Women are under‐represented in the ranks of expatriate managers and research on expatriates, though formally gender‐neutral, has been heavily weighted towards the study of…

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Abstract

Women are under‐represented in the ranks of expatriate managers and research on expatriates, though formally gender‐neutral, has been heavily weighted towards the study of male professionals, thereby reinforcing the image of expatriates as male, middle aged, married with children. What most research has in common is an individualistic, psychological approach to the study of expatriate experience. A focus on (change) processes on individual and organisational level draws our attention towards career theory. This paper presents a theoretical framework that conceptualises expatriate careers as a career transition that triggers individual and social structuration processes. It reviews the key findings of research on Western women managers in Hong Kong and gives insight into the experiences of expatriate women managers in a new socio‐cultural, economic and organisational environment.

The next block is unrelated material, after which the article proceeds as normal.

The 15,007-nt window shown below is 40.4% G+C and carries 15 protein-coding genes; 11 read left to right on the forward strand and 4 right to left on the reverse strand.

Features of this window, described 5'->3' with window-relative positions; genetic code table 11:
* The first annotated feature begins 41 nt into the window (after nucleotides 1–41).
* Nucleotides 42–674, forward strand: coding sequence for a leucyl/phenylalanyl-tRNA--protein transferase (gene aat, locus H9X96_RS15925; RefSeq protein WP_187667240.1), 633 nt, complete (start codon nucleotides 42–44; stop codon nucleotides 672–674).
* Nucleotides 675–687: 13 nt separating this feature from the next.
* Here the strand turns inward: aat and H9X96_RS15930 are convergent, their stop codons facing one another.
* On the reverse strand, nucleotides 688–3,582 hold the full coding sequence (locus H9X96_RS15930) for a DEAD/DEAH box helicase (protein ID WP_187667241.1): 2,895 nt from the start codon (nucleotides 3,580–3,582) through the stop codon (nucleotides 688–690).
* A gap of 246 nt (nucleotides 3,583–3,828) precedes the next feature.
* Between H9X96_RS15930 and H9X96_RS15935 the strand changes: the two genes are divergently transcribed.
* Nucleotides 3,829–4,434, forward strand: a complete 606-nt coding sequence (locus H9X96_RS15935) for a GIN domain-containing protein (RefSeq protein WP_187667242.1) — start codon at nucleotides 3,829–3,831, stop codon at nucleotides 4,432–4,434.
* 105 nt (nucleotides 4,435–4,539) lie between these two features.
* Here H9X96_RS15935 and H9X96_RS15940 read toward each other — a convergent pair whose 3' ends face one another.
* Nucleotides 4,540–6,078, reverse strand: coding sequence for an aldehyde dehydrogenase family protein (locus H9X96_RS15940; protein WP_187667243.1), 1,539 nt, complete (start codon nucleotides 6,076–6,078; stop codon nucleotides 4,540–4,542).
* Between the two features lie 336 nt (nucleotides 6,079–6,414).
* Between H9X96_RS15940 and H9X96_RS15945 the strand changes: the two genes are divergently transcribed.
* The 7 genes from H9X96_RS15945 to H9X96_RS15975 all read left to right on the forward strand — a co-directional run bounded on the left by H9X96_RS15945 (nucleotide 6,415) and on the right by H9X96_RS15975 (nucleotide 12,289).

Details

Women in Management Review, vol. 19 no. 1
Type: Research Article
ISSN: 0964-9425

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Article
Publication date: 21 June 2011

Susan Shortland

The purpose of this paper is to report on female expatriates' views on the potential importance of a formalised “women's network” launched by management as a diversity…

3656

Abstract

Purpose

The purpose of this paper is to report on female expatriates' views on the potential importance of a formalised “women's network” launched by management as a diversity intervention to aid women's career development in an oil, gas and minerals extractive industries firm.

Design/methodology/approach

The approach takes the form of a triangulated research comprising analysis of company policy, interviews with Human Resources staff, a census survey of women expatriates, followed by in‐depth, semi‐structured female expatriate interviews.

Findings